Also new to me is Josh Garrels. Right now you can get his music for free at the above link. I’m still working my way through his material, but so far I am challenged and inspired. Get it while it’s free. If you can afford it, give him a tip!
Ashes to Fire series now through May 19th
Palm Sunday Worship: 10:30am March 24, 2013
Good Friday service: 6:30pm March 29, 2013
Easter Sunday Fellowship Breakfast: 10:00am March 31, 2013
Easter Resurrection Celebration: 10:30am March 31, 2013
Pentecost Event: 10:30am Sunday, May 19, 2013
Church fellowship meal: 11:30am Sunday, May 19, 2013
I’m thinking today about how God works in the world. It seems like there’s no end to the variety and depth of God’s work. The physical creation is mammoth and beautiful. The human spirit is deep and amazing. And people trying to live together can inspire or destroy. For Christians, the gospel is the story that pulls all this together. The season of Lent is a time set aside to make sure that gospel story is defining the boundaries of our story.
There’s no question that brokenness defines our world as it is and to some extent all of our lives, individually and together. That’s why we need the gospel. God says the brokenness is so deep that only God’s love can heal it. God says the creation groans and longs for salvation, so God has invited us to care for it, individually and together. God says people are meant to share life together, to be on a journey that’s going somewhere.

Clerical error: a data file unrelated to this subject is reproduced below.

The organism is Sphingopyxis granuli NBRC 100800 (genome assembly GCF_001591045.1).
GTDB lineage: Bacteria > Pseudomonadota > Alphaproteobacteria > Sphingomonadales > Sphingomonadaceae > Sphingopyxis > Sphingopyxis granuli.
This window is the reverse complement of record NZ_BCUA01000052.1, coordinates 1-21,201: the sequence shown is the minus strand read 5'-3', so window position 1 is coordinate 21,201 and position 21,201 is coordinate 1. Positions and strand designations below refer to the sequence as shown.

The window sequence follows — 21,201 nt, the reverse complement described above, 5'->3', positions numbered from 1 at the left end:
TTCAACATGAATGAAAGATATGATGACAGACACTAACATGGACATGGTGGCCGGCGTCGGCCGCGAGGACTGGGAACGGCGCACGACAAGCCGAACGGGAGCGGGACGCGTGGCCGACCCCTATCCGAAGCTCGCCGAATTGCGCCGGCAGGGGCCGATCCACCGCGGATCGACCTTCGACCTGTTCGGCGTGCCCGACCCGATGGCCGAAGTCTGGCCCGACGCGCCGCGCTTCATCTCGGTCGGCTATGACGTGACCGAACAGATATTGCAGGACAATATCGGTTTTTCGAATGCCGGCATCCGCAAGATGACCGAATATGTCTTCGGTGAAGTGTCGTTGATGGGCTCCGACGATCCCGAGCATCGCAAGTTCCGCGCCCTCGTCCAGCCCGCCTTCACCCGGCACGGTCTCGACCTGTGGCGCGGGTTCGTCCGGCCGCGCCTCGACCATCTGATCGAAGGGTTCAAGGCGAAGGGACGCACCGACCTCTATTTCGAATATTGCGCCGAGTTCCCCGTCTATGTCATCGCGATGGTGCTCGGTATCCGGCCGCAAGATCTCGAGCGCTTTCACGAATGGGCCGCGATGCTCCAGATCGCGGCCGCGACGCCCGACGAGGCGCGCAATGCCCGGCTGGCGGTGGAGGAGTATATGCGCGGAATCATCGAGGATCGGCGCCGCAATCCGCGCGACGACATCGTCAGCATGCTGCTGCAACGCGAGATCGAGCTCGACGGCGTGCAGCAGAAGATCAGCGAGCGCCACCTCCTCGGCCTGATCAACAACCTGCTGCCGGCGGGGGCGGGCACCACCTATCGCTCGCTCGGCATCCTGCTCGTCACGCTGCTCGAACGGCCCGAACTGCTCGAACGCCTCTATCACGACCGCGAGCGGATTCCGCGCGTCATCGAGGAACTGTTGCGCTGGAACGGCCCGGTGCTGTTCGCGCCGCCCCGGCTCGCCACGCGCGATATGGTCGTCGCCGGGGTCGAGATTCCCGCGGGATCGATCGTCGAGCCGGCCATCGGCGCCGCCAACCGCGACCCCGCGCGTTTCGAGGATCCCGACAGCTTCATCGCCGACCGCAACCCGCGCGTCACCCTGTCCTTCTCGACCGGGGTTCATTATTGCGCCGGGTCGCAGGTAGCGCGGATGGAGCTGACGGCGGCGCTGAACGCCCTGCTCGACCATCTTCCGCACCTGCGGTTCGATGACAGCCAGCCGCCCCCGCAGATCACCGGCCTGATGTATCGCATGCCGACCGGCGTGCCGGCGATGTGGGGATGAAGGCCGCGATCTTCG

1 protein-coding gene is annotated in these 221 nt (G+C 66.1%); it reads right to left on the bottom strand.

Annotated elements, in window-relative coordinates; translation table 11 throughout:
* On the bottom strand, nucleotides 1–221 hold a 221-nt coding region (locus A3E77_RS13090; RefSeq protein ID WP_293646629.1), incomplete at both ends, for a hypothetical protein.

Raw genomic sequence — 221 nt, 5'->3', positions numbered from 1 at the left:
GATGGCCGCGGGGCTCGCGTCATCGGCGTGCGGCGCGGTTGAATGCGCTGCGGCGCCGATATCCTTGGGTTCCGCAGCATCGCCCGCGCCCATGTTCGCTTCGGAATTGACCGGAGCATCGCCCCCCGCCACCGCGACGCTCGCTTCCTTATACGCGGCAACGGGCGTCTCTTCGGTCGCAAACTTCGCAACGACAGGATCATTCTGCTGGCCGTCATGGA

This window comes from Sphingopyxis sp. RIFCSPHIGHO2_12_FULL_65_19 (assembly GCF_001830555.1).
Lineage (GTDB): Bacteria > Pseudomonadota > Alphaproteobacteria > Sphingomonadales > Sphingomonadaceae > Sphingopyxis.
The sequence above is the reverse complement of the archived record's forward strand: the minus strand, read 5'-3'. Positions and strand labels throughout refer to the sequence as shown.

Life on our own has left a valley of ashes that clog us up, threaten our world, and hide our potential. God is calling us to be alive with a cleansing fire that brings warmth and light. God is calling us to walk in that transforming light together.
So let us leave behind the valley of mediocre living in the cold, filthy, dark. Let’s leave behind coming together to build the empire of “us” vs “them”. Let’s leave behind using up this world so that it’s resources feed our temporary wants.
Jesus entered our world to serve us, to call us together, and to send us out to serve the world. In Lent, we can identify the sources of ash in our life and trade them in for the sources of fire. We can lay aside our own control and submit to holy discipline. We can lay aside false goals and false stories and embrace God’s vision for life. We can lay aside our independence, choosing to be in relationship with God & others.
All of this gets us ready to celebrate the power of Jesus’ death and resurrection. We celebrate it best not with a holiday. We celebrate it best by living into this new reality, which can fuel a holy fire that lights this world with love. Lent comes before Easter because repentance comes before new life.
I’m thankful to be part of a church family on a journey together to live Jesus’ continuing mission in our world. I’m thankful to be part of a huddle of fellow pastors who love and pray for each other. I’m thankful for a family I can serve and love. These all make me thankful for the cycle of Lent->Easter->Pentecost. It’s an opportunity to live on purpose. Lent=Repentance, Easter=new life, Pentecost=living God’s mission in God’s power. This continual process eventually writes me fully into the gospel story and helps me invite others along. Ashes to Fire. It’s the story of our faith. Come truly live your life, if you dare!